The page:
Food Options for Everyone
After your many hours in the sun and swimming, you’ll certainly have worked up an appetite. And with delicacies that can be found only on the Santorini isles, don’t forget to dive deeply into the food culture of the island. Due to the rich, black, volcanic soil and the island’s unique location amongst the Aegean sea breeze, you’ll try flavours that don’t exist anywhere else in the world. Special ingredients include sweet white aubergines, nourishing fava that is prepared uniquely in Santorini, heirloom cherry tomatoes and wild harvested capers. To wash all that down, try a glass of red or white wine, from grapes grown on the hillsides nearby. Then you might want to proceed to try some more at one of the many wine tasting events, from the oldest wine producing region of Greece.
This modern, trendy restaurant serving up excellent Greek food in the capital town of Fira. Whilst it doesn’t have the priority on the Caldera views, it still boasts a fantastic sight from up top whilst the sun sets. It has great food quality, being the best you’ll find in this part of town. It is trip advisor certified for excellence more than once and includes an exciting menu of both Greek and international dishes, certain to be well enjoyed in the most sought-after area of town.
Located in the village of Oia- the place where all of the postcard pictures of Santorini are taken- 1800 is a restaurant which is situated in an old captains house. The interior decor still keeps to the traditional style since the captain’s life- over 150 years ago- and is a great way to peer into a window of time on the island. Be part of that world-famous view on the rooftop terrace as you gaze out into the sun-streaked blue of the sea and the church domes, whilst sampling some of the freshest and best quality Mediterranean cuisine in Oia. There is also a handpicked wine list of exclusive Greek wines, perfectly tailored to the variety on the menu.
Head to the village of Akrotiri to one of the best tavernas on the island, far away from the crowded tourist places in the centre of Fira. The Good Heart is a world-famous, with a truly rustic feel and amazing, fresh, local ingredients to accompany it, you don’t get any more real Santorini than here. The ingredients are mostly all raised or grown on the owners’ two local farms and are entirely organic, with a big emphasis on the island’s delicacies like tomato, cheeses and olive oil. With top quality service- some say it’s like being a guest invited to their house than being a customer- don’t forget to try the traditional tomatokeftedes (tomato balls). A fantastic place for either a romantic meal or to bring the family.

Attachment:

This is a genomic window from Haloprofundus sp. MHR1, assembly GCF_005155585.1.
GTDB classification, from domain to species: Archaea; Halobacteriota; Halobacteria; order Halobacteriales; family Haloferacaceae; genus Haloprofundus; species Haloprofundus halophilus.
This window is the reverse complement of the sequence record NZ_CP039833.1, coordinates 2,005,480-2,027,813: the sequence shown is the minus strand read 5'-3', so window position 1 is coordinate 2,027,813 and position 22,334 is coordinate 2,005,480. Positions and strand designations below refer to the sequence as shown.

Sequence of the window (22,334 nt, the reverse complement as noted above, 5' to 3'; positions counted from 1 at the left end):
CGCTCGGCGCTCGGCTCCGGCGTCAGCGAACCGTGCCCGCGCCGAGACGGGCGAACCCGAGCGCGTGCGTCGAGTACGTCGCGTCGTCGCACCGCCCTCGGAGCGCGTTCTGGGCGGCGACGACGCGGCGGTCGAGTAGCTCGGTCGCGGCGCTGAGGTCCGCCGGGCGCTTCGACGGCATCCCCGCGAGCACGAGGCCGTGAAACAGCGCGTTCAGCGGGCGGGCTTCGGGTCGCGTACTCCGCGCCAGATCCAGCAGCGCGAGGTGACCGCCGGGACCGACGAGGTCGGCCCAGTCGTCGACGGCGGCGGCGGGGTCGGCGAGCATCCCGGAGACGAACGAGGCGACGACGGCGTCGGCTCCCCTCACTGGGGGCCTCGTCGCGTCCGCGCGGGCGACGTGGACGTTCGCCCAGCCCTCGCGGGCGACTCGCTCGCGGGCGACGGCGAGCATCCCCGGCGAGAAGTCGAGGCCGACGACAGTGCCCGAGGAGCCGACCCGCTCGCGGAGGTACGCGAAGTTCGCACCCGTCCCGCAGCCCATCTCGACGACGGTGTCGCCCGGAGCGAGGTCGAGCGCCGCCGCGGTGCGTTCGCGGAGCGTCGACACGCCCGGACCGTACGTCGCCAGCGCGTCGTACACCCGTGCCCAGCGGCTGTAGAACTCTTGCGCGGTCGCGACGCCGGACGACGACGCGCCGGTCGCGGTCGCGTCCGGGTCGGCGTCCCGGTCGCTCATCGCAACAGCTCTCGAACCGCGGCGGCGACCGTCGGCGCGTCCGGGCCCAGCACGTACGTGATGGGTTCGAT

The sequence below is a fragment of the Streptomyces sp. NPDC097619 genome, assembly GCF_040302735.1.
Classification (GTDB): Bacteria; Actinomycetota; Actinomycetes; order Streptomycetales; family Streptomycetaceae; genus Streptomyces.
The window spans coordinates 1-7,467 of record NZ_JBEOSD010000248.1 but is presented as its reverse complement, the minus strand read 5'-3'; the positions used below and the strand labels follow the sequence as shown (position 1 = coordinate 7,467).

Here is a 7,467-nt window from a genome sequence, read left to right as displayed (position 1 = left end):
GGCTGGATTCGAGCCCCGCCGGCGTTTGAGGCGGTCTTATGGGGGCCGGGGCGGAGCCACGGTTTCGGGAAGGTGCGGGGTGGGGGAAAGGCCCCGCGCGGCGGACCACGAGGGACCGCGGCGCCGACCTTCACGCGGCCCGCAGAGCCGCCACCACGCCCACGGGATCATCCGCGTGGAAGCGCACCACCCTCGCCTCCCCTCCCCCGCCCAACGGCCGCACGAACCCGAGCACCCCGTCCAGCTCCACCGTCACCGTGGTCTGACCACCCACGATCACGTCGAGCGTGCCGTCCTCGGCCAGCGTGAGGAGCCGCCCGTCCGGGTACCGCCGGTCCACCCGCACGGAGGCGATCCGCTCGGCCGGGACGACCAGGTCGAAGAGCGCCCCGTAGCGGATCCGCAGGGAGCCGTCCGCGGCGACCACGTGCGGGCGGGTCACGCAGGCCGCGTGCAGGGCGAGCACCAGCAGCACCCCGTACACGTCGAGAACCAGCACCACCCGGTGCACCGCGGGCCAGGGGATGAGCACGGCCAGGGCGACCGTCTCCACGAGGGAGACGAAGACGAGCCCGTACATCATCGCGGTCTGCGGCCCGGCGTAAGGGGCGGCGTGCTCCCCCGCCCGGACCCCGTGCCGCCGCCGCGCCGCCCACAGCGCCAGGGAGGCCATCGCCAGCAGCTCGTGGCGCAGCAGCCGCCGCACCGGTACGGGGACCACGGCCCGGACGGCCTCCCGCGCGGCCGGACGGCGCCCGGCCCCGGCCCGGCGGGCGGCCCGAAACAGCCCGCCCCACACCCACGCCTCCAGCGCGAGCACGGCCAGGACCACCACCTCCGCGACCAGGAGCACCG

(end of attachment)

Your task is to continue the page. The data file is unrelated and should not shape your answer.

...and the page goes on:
If you’re travelling close to the village of Finikia, or would like to travel just outside of Oia, it’s certainly right to put this beautiful little taverna into your itinerary. Serving up a host of local favourites like fava, grilled aubergines, tomato and cheeses, omelettes with mushrooms and tomato fritters, it is an excellent choice for vegetarians, as well as the variety of meat dishes like spit roast lamb, and of course, the many fish dishes fresh from the days catch. There are also a number of cultural events offered here, such as wine tasting and poetry readings.
Today's special… fresh fish baked in the oven flavours backed up with fresh lemon ..
At the edge of Perissa beach, with stunning views over the bright blue sea is the seaside tavern known as Atlantis Island. Playing off of the myth that Atlantis could possibly be a reference to the sunken island in the Santorini area, due to its historical volcanic activity, the menu is predominantly Greek but is ever changing year by year. The service here is of a very high standard and once again, takes you to the true food of Santorini, with an emphasis on the sweet tomatoes and white aubergines. Furthermore, you can choose from which of two farms do the ingredients for your food come from. The menu is also vegan and vegetarian-friendly. Desserts like baklava and pannacotta are equally fantastic.
If you’re new to Greece or Santorini, you’ll be probably pulled in to try the souvlaki, as it is one of the well-known takeaway foods to sustain the Greek people. However, it is pretty much a crime to eat souvlaki sitting down in a restaurant, as it is always cheaper and better to get it for a takeaway whilst walking. Santorini is known for its gyros, which are made of pork or chicken and cut into fine strips from being roasted on a rotating spit. They usually come with chips (fries), as well as salad vegetables and a complimentary sauce such as tzatziki. Yogi’s Gyros is a recommended option for souvlaki in Fira.
If you’re vegetarian or vegan there are lots of local bakeries or ‘fournos’ to take away delicious local pies (pitas), made with filo pastry and amazing fillings like spinach, cheese and wild greens. Bon appetit!